By Anonymous, The Guardian, December 9, 2019
I work in schools, supporting children who are struggling including looked-after children, who are not being cared for by their birth parents. Some are with other family members. Others are with foster carers, and some may be in children’s homes.
They make up 1% of the population and are the most vulnerable children in education. They achieve much lower grades and are 10 times more likely to go to prison than university. My role is to try and help them. It can be rewarding or impossibly frustrating.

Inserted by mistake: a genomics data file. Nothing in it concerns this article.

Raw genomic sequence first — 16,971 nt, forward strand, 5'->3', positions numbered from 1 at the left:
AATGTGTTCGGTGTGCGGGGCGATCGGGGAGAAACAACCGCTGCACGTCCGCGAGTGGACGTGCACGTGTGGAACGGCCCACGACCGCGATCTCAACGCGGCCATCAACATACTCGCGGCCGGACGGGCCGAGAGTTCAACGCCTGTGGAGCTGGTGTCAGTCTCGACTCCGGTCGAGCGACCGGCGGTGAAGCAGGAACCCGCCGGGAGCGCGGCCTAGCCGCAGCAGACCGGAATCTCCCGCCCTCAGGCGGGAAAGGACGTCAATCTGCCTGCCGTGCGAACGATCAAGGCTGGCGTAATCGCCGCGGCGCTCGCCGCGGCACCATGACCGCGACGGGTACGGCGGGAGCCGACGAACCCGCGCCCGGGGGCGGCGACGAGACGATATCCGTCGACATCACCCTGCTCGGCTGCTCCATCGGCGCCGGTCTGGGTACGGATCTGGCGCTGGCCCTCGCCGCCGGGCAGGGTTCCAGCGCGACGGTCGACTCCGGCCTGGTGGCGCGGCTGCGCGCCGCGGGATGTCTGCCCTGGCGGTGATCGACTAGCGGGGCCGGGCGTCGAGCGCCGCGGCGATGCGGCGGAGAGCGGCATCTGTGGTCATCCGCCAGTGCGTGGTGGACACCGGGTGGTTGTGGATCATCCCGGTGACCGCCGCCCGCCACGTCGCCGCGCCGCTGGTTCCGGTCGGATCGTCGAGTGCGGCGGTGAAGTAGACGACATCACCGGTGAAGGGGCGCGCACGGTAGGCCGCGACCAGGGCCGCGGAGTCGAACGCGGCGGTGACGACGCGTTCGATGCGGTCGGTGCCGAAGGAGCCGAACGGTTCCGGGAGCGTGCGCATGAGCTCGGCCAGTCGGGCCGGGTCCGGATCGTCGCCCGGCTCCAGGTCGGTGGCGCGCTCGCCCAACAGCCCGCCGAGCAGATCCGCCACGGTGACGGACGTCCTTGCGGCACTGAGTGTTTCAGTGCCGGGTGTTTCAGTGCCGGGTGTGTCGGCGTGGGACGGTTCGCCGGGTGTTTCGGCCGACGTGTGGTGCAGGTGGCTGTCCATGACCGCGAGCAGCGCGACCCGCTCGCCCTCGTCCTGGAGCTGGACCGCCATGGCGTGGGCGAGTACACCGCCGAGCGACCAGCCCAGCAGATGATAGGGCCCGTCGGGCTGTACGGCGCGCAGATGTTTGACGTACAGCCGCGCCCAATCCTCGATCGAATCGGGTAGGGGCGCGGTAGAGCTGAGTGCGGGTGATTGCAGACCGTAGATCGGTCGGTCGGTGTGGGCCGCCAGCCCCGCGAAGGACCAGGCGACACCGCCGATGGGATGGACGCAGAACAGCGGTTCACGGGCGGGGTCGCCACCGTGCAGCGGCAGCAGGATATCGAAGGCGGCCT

My week begins with a mentoring session with nine-year-old Bobbie, who is upset because her mother got drunk again last night. She is worried about what will happen if she turns up drunk to collect her at the end of the day. I’ve been working with Bobbie for a while; she used to get in fights with other students, but now comes to talk to me or a teaching assistant when she feels stressed. Her mother is in debt because of her ex-partner’s gambling problems. Some days there is no electricity at home, but there’s always money for alcohol even though Bobbie pleads with her mother not to drink. I’ve explained the situation to her teachers who used to get angry with her and they are now more compassionate.